2.2.3 MS lesion generation model
Figure 3 shows our MS lesion generator architecture, which is inspired by the work of Chartsias et al. (2018). As shown in Figure 3(a), it is a two-inputs-two-outputs model based on two encoders and two decoders (T1-w Encoder, FLAIR Encoder, T1-w Decoder, and FLAIR Decoder). The encoders are used to learn the latent representation for the input modalities, while the decoders are also used to generate the output modalities. Each decoder is used three times (i.e., shared decoder): one to decode each of the two individual latent representations (T1-w latent representation and FLAIR latent representation) and one to decode the fused latent representation. The fused latent representation is computed as the max function of the two individual latent representations. At testing time, we used the synthesis result from the fused latent representation as our output. The model has two 2D input patches with nine channels each (one input patch for each input modality). The eight intensity level masks computed as explained in Section 2.2.1 are stacked with each of the filled input modalities. The first channel is the filled image modality and the other eight channels are the intensity level masks.
Encoder architecture: One independent encoder is built for each input modality following the architecture shown in Figure 3(b). The encoders embed input images into a latent space of 32-channel size. This architecture is inspired by the work of Guerrero et al. (2018). It is a fully convolutional network that follows a U-shaped architecture (Ronneberger et al., 2015). The U-Net’s downsampling followed by the upsampling and skip connections allow the network to exploit information at large spatial scales, while not losing useful local information. Moreover, as discussed in Drozdzal et al. (2016), skip connections facilitate gradient flow during training. Our encoders are shallower than the original U-Net, having three downsample and upsample steps compared to the original four steps.
Decoder architecture: One decoder is built for each output modality following the architecture shown in Figure 3(b). The model is a fully convolutional network to map a multichannel image-sized latent representation to a single channel image of the required modality with synthetic MS lesions.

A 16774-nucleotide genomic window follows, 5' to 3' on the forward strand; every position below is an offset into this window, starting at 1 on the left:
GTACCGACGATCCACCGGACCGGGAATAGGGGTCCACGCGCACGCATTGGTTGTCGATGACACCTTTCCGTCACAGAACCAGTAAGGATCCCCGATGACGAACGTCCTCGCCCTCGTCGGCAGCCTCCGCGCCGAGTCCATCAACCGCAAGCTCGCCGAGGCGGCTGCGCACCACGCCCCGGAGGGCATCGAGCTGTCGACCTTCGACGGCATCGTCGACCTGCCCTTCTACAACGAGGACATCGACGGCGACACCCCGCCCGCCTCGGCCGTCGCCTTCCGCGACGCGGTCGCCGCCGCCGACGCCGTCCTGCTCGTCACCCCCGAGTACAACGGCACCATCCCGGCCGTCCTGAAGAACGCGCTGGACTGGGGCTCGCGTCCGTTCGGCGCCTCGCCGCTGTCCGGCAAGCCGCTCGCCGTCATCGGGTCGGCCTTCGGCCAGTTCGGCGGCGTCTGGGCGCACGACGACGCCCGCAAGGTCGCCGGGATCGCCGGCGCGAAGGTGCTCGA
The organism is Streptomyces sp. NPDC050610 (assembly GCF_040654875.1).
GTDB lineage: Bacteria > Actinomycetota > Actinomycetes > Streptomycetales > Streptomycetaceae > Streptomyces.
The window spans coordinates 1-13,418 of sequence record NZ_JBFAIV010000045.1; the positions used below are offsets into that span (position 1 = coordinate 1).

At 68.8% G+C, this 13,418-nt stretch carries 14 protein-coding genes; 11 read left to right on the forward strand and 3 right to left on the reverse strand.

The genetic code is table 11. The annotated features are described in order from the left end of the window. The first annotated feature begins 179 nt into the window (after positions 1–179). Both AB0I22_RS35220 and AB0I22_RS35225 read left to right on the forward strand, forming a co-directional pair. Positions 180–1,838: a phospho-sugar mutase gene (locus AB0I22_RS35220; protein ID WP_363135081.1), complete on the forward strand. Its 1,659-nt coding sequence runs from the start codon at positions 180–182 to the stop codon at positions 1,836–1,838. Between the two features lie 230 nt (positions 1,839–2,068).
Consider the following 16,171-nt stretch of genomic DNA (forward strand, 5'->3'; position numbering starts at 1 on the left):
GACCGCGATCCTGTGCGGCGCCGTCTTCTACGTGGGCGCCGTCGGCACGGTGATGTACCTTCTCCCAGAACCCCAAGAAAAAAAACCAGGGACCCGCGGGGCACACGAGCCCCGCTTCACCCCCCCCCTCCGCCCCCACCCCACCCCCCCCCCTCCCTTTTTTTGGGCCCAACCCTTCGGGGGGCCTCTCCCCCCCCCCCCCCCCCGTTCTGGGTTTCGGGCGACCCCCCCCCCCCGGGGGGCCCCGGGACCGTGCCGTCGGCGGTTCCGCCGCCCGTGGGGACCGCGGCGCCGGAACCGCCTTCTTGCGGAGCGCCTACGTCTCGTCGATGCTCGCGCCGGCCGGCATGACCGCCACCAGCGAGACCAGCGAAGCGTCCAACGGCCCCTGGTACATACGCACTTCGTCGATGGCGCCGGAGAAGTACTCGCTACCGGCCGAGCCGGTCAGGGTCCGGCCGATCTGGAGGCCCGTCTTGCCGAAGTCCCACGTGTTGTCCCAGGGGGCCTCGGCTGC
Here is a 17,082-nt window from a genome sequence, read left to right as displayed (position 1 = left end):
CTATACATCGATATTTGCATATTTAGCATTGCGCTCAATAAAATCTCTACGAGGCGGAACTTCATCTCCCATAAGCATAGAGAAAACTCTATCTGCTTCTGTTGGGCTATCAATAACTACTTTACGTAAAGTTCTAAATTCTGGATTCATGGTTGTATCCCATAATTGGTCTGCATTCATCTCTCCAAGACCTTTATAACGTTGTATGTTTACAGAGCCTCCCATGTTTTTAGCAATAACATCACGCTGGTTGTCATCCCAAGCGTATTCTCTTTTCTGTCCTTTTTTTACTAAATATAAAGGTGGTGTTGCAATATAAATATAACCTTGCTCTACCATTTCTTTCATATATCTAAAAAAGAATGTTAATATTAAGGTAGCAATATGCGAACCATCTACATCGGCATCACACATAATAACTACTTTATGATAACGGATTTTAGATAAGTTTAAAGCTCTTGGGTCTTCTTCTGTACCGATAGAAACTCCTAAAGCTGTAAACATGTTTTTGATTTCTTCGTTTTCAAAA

2.3 Data augmentation application: generating new synthetic MS lesions
One of the applications of our synthetic MS lesion pipeline is to generate synthetic MS lesions on patient or healthy images and use these synthetic images as data augmentation to increase the MS lesion segmentation and detection performance. The main idea is to modify the original eight intensity level masks of the target image before passing it through the generator network. At testing time, if the intensity level masks are used without any modification, the output images are a generated synthetic version of the input ones containing all the WMHs found in the input image. Passing modified intensity level masks to the generator network will generate these desired modifications (i.e, new MS lesions) on the output images.
Figure 4 depicts how lesion expert annotations for a patient image can be generated on a healthy one through linear and nonlinear registration. After registration, the lesion mask and the eight intensity level masks of the patient subject are resampled to the healthy space. We split the resampled binary lesion mask into individual lesion volumes, in which every single lesion was defined as a spatially disconnected volume. After the lesion separation, the individual lesion volumes are dilated to incorporate the hyperintensities surrounding the lesions that are not annotated as lesion voxels. The intensity level masks of the dilated lesion volumes are copied from the patient resampled masks to the healthy masks. Finally, the healthy images plus their modified intensity level masks are passed through the generator network to add new MS lesions to the synthetic output images. In the same way, new MS lesions can be generated in patient images using patient-to-patient registration. Furthermore, more lesions could be added to the follow-up scans in the longitudinal MS analysis.
3 Experimental setup
Clinical MS dataset: This dataset consists of 15 healthy subjects and 65 different patients with a clinically isolated syndrome or early relapsing MS (Vall d’Hebron Hospital Center, Barcelona, Spain) who underwent brain MR imaging for monitoring disease evolution and treatment response. Each patient underwent brain MRI within the first months after the onset of symptoms. The scans for all the patients were obtained in the same 3T magnet (Tim Trio; Siemens, Erlangen, Germany) with a 12-channel phased array head coil. The MRI protocol included the following sequences: 1) transverse proton density (PD)- and T2-w fast spin-echo (TR ms, TE ms, voxel size mm), 2) transverse fast FLAIR (TR = ms, TE ms, TI ms, flip angle , voxel size mm), and 3) sagittal T1-w 3D magnetization-prepared rapid acquisition of gradient echo (TR ms, TE ms, TI ms, voxel size mm). The dataset was preprocessed as follows: for each patient, the T1-w image was linearly registered to the FLAIR using Nifty Reg tools111https://sourceforge.net/projects/niftyreg/ (Modat et al., 2014, 2010). Afterwards, a brain mask was identified and delineated on the registered T1-w image using the ROBEX Tool222https://www.nitrc.org/projects/robex (Iglesias et al., 2011). Then, the two images underwent a bias field correction step using the N4 algorithm from the ITK library333https://itk.org/Doxygen/html/classitk_1_1N4BiasFieldCorrectionImageFilter.html with the standard parameters for a maximum of 400 iterations (Tustison et al., 2010).